“I have attended court hearings countless times, and the experience has been disappointing at best, downright nightmarish at worst,” Lebanese lawyer Siwar Roumanos told The961.
After October 2019, she spent days thinking about how access to justice can be facilitated to all parties involved in a judicial proceeding.
Based in Lebanon, she is now part of an all-women team that is changing the world of justice, taking it to the next level…. into the digital future.
In 2018, Siwar pursued her Master’s degree at City, University of London.
“My experience in London has opened my eyes to what is out there in the world and made me interested in subjects like entrepreneurship, startups, venture capital, angel investors, etc. I started thinking about ways to create a venture,” she recounted.
To excel in her profession, she began reading UK newspapers such as the Financial Times to hone skills that she found were a plus for getting into law schools and firms in the UK.
This is when she subscribed to a section in Financial Times dedicated to innovations in law, Innovative Lawyers.
In March 2020, Siwar decided to participate in a digital legal hackathon organized by FT’s Innovative Lawyers. The hackathon brought together lawyers and technology experts to create solutions for legal problems, virtually.
One project particularly sparked her interest: a software platform that would conduct hearings online.
“I contacted the team leader, a Romanian lawyer working in a boutique law firm in London, and we embarked on the ideation phase for the product that would facilitate access to justice to citizens unable to pursue a judicial recourse, due to lack of time, or money, or both.”
The idea of virtual/online hearings would also tackle the COVID-19 pandemic that the world is adapting to.
“Many judges and lawyers had to suspend their court activities. As a result, litigants were suffering, and the number of backlog cases in courts was growing at an alarming rate,” Siwar explained.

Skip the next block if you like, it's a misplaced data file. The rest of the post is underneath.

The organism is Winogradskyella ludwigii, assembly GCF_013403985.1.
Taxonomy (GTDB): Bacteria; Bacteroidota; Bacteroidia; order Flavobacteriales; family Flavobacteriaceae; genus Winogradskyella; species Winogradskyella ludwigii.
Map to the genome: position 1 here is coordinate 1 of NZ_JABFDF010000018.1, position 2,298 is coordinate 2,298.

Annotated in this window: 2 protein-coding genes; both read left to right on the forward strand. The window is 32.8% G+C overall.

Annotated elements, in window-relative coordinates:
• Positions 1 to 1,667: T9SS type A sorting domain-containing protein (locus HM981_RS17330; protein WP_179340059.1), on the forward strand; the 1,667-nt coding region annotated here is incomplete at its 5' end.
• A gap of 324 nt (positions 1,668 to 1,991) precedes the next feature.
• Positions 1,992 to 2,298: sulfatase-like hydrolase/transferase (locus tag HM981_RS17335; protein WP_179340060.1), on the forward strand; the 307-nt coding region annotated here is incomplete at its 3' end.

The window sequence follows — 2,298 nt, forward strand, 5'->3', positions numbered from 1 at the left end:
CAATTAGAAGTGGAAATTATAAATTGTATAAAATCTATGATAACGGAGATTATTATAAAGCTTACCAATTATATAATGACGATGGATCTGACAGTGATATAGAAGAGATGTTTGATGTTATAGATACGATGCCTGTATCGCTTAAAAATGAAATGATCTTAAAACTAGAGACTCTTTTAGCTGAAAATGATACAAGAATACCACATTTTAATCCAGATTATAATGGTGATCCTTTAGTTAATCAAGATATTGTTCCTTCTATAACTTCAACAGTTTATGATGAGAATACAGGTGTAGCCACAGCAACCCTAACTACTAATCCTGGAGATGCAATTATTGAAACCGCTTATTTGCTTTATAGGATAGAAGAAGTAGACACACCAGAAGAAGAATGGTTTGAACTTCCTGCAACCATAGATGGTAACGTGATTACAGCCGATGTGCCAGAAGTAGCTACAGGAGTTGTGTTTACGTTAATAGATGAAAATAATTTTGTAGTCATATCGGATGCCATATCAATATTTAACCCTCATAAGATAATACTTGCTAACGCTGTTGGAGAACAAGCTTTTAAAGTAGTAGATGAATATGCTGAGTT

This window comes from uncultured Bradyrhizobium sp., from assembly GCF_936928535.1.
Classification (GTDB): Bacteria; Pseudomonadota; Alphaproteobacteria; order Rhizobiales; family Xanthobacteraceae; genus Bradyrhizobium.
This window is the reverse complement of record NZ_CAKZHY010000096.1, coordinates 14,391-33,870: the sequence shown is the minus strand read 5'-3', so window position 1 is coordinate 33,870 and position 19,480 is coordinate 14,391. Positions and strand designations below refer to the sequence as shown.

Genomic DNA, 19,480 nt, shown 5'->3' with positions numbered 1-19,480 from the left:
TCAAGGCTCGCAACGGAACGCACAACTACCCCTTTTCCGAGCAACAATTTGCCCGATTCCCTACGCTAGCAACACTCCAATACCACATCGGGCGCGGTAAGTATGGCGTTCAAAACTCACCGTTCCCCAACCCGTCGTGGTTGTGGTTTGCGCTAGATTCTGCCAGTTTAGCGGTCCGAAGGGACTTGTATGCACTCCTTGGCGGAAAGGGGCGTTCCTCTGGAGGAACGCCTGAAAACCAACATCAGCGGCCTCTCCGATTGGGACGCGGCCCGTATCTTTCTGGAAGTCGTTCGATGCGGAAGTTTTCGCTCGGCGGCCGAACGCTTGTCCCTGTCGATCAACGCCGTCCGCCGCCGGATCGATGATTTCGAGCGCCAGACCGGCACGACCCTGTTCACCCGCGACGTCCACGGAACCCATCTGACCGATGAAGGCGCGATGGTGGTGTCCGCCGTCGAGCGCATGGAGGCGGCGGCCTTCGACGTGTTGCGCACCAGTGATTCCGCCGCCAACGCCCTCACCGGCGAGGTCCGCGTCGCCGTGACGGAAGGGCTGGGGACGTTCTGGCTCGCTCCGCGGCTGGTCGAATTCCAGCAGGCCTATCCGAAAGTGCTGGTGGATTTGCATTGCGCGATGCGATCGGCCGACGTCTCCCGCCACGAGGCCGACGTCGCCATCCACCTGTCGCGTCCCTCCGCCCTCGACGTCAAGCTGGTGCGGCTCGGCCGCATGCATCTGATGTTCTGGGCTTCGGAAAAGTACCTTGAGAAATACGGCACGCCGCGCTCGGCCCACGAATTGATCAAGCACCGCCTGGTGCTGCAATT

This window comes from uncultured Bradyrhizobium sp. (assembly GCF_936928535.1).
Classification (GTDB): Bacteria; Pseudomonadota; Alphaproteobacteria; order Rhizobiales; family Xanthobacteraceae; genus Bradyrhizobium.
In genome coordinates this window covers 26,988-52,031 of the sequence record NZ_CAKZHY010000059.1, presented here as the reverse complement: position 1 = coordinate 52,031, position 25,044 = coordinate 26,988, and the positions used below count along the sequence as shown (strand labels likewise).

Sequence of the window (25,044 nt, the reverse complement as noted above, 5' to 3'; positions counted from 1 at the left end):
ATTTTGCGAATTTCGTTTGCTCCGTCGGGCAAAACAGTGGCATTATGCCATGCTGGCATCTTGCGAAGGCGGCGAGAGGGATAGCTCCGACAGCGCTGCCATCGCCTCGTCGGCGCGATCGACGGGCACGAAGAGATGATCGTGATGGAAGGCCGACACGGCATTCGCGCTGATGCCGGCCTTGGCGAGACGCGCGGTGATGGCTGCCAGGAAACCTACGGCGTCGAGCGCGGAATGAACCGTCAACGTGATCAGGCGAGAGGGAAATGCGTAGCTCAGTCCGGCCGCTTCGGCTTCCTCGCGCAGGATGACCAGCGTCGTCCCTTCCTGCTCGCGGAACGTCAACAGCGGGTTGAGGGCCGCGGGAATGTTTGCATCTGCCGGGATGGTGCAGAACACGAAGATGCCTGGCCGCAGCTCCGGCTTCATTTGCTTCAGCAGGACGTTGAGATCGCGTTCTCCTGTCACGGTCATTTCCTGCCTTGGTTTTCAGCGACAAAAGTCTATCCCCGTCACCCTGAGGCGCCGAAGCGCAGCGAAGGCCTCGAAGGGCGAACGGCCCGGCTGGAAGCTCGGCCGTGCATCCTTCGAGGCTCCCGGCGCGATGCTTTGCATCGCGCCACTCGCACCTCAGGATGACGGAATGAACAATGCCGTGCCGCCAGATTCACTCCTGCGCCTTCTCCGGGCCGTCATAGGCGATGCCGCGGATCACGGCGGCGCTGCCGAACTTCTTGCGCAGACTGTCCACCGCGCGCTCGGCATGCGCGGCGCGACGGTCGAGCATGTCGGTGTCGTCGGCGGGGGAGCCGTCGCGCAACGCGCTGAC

JusticiAll for Lebanon
Siwar and her teammates masterminded a video-conferencing tool that includes all features required by lawyers and judges to seamlessly attend hearings: JusticiAll.
Now, the digital concept is gaining impressive global recognition from accelerators in The Hague and investors in Silicon Valley.
The idea has also received interest from lawyers and judges in Lebanon and The Netherlands.
“I believe that this platform is especially important in a country like Lebanon, where corruption is rampant and justice is slow,” she said.
It will remove the middle people involved in the trial process, and digitize documents, and schedule hearings online.
This way “litigants will know that all the fees they will have to pay are to their lawyers.”
“Judges will be able to hear more cases and avoid the excuse of litigants who cannot attend hearings due to alleged travel difficulties, and lawyers will not have to spend hours stuck in dark corridor halls (Baabda courts) waiting for the judge to hear their case,” Siwar explained.
“With the right authorizations, JusticiAll can be launched in Lebanon and will benefit all society greatly.”
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